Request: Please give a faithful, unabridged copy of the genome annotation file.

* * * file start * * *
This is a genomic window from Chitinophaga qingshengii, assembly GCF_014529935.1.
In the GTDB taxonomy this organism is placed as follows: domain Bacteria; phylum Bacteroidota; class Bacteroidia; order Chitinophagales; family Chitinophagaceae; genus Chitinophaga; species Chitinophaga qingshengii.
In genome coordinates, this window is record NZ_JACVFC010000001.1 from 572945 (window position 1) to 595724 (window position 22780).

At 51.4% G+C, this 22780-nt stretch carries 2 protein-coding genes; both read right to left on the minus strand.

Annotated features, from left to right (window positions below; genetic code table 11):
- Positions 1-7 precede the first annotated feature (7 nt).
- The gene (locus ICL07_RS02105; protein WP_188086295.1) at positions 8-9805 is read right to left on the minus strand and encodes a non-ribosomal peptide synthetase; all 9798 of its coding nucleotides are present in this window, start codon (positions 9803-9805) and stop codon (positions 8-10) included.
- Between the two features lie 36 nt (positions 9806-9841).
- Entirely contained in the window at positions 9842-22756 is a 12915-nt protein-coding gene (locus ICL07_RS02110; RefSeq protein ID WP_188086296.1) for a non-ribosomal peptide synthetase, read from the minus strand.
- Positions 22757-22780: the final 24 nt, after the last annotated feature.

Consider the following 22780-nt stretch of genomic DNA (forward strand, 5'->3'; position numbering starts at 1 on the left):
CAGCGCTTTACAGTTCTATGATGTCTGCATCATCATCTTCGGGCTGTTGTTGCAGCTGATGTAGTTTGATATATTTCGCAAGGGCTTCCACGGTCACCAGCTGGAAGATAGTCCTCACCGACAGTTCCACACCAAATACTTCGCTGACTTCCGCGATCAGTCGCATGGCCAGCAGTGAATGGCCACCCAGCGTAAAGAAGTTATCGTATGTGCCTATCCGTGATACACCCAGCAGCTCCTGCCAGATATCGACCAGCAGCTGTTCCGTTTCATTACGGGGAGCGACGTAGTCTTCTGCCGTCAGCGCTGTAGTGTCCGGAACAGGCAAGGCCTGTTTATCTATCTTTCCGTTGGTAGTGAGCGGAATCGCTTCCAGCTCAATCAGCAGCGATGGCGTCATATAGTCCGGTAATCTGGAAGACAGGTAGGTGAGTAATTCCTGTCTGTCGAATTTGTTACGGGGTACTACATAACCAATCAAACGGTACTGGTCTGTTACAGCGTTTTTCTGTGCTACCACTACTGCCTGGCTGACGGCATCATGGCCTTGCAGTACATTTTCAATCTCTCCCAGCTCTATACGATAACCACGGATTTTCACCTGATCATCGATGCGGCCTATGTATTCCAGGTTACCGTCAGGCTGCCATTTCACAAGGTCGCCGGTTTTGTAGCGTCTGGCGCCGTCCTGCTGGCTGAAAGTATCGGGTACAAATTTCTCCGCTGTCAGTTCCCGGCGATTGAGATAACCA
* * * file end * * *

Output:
This is a genomic window from Chitinophaga qingshengii, assembly GCF_014529935.1.
In the GTDB taxonomy this organism is placed as follows: domain Bacteria; phylum Bacteroidota; class Bacteroidia; order Chitinophagales; family Chitinophagaceae; genus Chitinophaga; species Chitinophaga qingshengii.
In genome coordinates, this window is record NZ_JACVFC010000001.1 from 572945 (window position 1) to 595724 (window position 22780).

At 51.4% G+C, this 22780-nt stretch carries 2 protein-coding genes; both read right to left on the minus strand.

Annotated features, from left to right (window positions below; genetic code table 11):
- Positions 1-7 precede the first annotated feature (7 nt).
- The gene (locus ICL07_RS02105; protein WP_188086295.1) at positions 8-9805 is read right to left on the minus strand and encodes a non-ribosomal peptide synthetase; all 9798 of its coding nucleotides are present in this window, start codon (positions 9803-9805) and stop codon (positions 8-10) included.
- Between the two features lie 36 nt (positions 9806-9841).
- Entirely contained in the window at positions 9842-22756 is a 12915-nt protein-coding gene (locus ICL07_RS02110; RefSeq protein ID WP_188086296.1) for a non-ribosomal peptide synthetase, read from the minus strand.
- Positions 22757-22780: the final 24 nt, after the last annotated feature.

Consider the following 22780-nt stretch of genomic DNA (forward strand, 5'->3'; position numbering starts at 1 on the left):
CAGCGCTTTACAGTTCTATGATGTCTGCATCATCATCTTCGGGCTGTTGTTGCAGCTGATGTAGTTTGATATATTTCGCAAGGGCTTCCACGGTCACCAGCTGGAAGATAGTCCTCACCGACAGTTCCACACCAAATACTTCGCTGACTTCCGCGATCAGTCGCATGGCCAGCAGTGAATGGCCACCCAGCGTAAAGAAGTTATCGTATGTGCCTATCCGTGATACACCCAGCAGCTCCTGCCAGATATCGACCAGCAGCTGTTCCGTTTCATTACGGGGAGCGACGTAGTCTTCTGCCGTCAGCGCTGTAGTGTCCGGAACAGGCAAGGCCTGTTTATCTATCTTTCCGTTGGTAGTGAGCGGAATCGCTTCCAGCTCAATCAGCAGCGATGGCGTCATATAGTCCGGTAATCTGGAAGACAGGTAGGTGAGTAATTCCTGTCTGTCGAATTTGTTACGGGGTACTACATAACCAATCAAACGGTACTGGTCTGTTACAGCGTTTTTCTGTGCTACCACTACTGCCTGGCTGACGGCATCATGGCCTTGCAGTACATTTTCAATCTCTCCCAGCTCTATACGATAACCACGGATTTTCACCTGATCATCGATGCGGCCTATGTATTCCAGGTTACCGTCAGGCTGCCATTTCACAAGGTCGCCGGTTTTGTAGCGTCTGGCGCCGTCCTGCTGGCTGAAAGTATCGGGTACAAATTTCTCCGCTGTCAGTTCCCGGCGATTGAGATAACCA